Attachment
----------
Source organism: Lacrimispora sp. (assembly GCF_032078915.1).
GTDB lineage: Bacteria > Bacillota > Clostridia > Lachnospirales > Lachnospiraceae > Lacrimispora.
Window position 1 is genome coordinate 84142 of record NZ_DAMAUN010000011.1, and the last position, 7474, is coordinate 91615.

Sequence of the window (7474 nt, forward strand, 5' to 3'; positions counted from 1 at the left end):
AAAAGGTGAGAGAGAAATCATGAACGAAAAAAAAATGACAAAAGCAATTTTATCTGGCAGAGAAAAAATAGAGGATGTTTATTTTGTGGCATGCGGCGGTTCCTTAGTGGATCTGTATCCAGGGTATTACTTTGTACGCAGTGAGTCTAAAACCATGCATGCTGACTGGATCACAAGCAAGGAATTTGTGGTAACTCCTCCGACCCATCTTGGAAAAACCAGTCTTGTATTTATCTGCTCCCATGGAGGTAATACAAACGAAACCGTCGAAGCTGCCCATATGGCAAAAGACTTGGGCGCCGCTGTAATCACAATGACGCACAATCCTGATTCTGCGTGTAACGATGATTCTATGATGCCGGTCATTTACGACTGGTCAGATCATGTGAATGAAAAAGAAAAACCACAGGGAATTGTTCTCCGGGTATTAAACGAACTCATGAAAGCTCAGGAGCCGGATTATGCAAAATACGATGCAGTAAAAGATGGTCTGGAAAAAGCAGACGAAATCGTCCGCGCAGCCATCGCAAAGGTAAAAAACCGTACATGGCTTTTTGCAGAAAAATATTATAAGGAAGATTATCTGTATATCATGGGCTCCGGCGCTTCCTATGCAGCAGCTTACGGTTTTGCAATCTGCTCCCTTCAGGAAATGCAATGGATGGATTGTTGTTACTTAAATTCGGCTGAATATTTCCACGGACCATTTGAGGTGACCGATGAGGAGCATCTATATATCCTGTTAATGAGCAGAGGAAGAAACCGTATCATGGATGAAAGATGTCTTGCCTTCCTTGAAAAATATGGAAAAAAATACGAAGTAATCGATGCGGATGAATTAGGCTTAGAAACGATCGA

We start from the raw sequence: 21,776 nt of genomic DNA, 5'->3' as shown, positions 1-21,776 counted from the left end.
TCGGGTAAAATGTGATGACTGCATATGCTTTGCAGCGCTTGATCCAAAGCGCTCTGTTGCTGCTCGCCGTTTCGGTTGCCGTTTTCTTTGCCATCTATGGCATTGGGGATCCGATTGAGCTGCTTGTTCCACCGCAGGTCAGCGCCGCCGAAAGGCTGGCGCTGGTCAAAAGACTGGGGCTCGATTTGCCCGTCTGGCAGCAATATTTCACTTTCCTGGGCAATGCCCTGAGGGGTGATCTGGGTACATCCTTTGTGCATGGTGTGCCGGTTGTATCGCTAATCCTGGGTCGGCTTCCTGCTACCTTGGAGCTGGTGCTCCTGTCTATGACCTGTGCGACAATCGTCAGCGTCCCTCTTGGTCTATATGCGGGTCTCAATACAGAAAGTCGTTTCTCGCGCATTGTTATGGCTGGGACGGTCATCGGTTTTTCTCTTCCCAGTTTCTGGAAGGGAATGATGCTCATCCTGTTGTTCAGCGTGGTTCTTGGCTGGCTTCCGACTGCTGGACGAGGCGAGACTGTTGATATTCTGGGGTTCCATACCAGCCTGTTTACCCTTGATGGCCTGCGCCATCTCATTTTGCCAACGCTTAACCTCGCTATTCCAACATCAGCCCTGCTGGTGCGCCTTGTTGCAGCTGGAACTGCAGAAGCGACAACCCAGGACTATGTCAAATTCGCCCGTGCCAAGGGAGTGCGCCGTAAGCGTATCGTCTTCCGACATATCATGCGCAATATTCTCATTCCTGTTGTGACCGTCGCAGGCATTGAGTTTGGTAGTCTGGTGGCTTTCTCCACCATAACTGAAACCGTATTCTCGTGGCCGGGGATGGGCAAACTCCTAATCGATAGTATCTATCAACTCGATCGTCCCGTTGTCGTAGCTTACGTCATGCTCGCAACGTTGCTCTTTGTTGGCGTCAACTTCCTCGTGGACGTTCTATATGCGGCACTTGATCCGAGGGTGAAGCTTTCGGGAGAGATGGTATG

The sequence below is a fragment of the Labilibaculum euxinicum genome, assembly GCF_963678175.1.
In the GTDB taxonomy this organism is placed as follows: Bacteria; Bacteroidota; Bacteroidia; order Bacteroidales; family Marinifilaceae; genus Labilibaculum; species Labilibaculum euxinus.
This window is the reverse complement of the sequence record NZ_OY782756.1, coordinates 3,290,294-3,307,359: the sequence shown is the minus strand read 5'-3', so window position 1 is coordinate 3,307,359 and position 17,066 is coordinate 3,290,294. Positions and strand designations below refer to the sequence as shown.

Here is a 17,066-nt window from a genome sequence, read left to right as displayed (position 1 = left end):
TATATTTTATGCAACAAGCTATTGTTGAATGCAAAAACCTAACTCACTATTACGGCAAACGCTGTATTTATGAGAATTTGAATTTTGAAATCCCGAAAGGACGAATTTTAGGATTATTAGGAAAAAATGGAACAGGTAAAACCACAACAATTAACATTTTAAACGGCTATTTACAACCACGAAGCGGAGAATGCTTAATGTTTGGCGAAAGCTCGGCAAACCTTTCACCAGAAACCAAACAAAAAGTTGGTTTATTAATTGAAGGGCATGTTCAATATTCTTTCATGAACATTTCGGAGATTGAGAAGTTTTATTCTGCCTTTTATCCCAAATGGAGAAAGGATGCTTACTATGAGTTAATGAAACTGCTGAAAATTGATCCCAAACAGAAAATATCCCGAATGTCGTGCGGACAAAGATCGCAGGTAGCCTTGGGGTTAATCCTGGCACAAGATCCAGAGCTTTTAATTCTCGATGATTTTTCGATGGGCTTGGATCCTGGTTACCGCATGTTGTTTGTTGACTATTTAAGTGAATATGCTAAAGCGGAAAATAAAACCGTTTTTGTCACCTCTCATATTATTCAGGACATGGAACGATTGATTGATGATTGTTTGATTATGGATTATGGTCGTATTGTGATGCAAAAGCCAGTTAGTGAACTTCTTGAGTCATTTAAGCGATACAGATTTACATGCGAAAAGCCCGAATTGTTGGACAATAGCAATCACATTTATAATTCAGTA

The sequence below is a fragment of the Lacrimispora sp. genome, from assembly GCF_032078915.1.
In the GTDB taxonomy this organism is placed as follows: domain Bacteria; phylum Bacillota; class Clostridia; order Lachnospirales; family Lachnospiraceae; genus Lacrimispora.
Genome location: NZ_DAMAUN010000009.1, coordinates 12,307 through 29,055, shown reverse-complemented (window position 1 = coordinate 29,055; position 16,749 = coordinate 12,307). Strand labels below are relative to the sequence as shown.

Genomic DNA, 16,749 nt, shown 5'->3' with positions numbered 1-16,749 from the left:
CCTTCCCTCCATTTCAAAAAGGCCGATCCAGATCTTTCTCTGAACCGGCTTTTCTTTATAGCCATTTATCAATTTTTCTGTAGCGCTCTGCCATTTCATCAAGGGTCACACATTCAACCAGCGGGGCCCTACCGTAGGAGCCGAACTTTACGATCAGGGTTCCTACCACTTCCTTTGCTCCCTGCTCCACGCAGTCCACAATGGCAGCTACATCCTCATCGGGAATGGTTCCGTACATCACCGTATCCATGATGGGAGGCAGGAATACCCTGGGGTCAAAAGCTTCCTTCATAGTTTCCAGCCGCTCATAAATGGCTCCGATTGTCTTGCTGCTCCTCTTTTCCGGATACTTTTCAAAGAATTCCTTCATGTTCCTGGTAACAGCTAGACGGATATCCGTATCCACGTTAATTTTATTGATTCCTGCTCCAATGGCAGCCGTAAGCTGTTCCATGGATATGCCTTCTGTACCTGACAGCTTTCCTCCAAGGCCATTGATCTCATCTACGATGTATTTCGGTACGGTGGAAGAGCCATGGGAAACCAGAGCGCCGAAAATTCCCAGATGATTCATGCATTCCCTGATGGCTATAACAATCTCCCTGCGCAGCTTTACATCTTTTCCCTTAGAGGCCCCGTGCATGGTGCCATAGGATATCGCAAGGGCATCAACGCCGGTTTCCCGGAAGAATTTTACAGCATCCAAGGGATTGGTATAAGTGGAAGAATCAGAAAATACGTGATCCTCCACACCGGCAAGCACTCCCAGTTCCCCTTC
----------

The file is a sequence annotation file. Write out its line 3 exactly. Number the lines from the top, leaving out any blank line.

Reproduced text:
Window position 1 is genome coordinate 84142 of record NZ_DAMAUN010000011.1, and the last position, 7474, is coordinate 91615.